ECE600 Development of the Young Child
Journal Review I: Infants, Toddlers, & Television; the Ecology of the Home
In the article, Infants, Toddlers, & Television; the Ecology of the Home by Kelly M. Schmitt she discusses her research and findings for a group of twenty typically developing children ranging from ages 7 months to 33 months while they underwent a study focusing on the behavioral and cognitive effects of television as part of the overall ecology of the home (naturally). Schmitt discusses the physical space and social context in which the individual families use television in a ten-day period. Two cameras were used. One camera recorded what the child was doing while the television was on, the other recorded what program(s) they were watching.
In the study, each parent had different views on the use of television in the home. Some parents believed in encouraging their child to watch educational programs such as Sesame Street, Teletubbies, and Baby Mozart, while others forbid or strictly limited television of any kind and some parents did not moderate their child’s television watching at all. In every occasion however, the children being recorded/studied lived in homes where there was at least one older child present.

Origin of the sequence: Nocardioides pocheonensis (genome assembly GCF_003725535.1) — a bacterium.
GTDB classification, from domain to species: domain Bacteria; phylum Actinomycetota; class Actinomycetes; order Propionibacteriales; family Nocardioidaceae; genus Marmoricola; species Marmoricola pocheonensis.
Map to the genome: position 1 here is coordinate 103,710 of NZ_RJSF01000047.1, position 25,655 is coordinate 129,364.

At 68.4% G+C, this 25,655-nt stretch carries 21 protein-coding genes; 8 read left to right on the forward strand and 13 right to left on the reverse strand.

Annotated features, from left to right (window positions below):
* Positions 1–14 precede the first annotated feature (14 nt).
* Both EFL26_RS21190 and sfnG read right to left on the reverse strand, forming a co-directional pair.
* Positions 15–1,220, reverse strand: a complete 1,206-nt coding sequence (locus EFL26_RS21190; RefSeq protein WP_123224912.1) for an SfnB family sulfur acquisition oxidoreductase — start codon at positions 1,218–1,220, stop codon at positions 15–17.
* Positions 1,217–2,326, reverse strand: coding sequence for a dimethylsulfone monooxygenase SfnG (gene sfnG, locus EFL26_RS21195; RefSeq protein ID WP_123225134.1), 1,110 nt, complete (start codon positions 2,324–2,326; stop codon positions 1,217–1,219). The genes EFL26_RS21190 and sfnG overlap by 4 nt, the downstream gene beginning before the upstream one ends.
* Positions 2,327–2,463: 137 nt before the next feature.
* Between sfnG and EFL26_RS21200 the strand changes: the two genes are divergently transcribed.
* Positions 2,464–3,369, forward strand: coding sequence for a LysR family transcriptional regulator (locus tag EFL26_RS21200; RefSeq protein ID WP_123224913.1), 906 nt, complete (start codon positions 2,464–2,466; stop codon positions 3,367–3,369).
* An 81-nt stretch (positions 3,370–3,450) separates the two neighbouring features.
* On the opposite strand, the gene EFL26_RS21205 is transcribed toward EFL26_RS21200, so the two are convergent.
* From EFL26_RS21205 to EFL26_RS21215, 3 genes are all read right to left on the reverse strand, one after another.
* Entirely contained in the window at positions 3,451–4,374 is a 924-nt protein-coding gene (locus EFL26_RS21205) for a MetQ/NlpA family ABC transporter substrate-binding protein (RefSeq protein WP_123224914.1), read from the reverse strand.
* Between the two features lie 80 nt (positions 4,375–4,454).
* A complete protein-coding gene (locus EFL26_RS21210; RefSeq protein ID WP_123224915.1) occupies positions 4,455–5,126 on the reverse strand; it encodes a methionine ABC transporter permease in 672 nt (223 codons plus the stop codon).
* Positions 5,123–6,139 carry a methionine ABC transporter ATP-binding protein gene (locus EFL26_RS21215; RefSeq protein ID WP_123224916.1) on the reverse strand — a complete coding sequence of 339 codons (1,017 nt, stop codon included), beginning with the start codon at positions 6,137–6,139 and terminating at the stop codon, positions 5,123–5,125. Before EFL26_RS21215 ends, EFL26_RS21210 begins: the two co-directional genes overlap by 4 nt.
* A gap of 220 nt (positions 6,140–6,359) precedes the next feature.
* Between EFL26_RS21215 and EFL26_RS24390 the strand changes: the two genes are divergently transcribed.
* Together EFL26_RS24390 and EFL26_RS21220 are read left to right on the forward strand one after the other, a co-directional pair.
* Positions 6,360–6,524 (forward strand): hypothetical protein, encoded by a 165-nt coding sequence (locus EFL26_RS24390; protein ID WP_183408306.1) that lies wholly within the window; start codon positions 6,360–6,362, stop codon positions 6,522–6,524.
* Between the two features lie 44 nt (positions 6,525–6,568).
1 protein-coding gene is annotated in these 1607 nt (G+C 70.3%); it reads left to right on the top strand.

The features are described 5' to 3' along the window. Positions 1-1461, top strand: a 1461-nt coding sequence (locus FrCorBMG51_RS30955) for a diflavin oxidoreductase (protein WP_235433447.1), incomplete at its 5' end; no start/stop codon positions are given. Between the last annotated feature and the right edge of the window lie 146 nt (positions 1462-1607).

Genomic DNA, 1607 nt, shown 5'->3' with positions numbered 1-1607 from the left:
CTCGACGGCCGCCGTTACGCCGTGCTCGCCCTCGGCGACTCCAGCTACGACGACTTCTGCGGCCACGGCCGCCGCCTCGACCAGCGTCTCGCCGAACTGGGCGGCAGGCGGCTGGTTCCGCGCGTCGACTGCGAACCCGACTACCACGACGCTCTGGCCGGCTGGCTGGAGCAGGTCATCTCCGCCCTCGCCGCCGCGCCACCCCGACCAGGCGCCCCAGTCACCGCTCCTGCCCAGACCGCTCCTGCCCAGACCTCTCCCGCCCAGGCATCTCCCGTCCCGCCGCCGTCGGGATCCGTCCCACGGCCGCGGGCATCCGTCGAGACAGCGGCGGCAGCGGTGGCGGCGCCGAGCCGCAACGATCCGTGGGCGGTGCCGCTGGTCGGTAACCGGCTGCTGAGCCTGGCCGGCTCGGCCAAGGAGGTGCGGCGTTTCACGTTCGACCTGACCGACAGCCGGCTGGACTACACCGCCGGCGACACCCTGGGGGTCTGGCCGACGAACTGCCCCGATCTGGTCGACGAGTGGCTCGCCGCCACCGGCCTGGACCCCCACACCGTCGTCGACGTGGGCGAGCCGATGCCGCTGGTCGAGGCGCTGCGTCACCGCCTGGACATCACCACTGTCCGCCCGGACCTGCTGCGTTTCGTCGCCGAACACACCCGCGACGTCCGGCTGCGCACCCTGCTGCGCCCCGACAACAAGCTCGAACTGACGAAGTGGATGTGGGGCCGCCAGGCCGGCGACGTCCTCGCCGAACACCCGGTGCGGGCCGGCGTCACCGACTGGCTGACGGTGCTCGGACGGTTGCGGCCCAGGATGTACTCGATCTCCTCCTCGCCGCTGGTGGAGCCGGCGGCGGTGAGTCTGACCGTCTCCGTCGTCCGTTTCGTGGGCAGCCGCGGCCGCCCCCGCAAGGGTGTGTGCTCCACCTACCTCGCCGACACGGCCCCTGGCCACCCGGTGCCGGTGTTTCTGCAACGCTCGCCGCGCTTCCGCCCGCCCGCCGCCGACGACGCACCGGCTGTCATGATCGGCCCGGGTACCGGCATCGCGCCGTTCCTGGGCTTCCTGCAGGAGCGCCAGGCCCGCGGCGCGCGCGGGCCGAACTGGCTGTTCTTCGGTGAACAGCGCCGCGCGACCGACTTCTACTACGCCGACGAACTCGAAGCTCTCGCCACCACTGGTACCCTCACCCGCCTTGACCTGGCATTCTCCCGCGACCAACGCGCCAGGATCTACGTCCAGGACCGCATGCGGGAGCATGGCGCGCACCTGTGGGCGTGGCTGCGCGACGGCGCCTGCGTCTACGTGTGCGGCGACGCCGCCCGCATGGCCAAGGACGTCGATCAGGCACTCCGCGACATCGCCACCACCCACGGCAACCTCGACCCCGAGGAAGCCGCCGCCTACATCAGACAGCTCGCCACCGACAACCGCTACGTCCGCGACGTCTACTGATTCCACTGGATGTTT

During her study, Schmitt found some limitations for her study due to the increase in technology, added number of televisions in one home, and a greater number of mothers entering the workforce, increasing the number of out of home child care institutions. Schmitt found on average, ten infants observed 7.5 hours of television a week and toddlers observed 10.5 hours a week. However, many of the situations were different. Some parents placed their child in a crib, seat or floor while they cleaned, others came in the room for a short period, others placed the child near the older child and let them watch TV for longer periods of time.
Schmitt classified nine categories for the television the children were exposed to; child...
Please join StudyMode to read the full document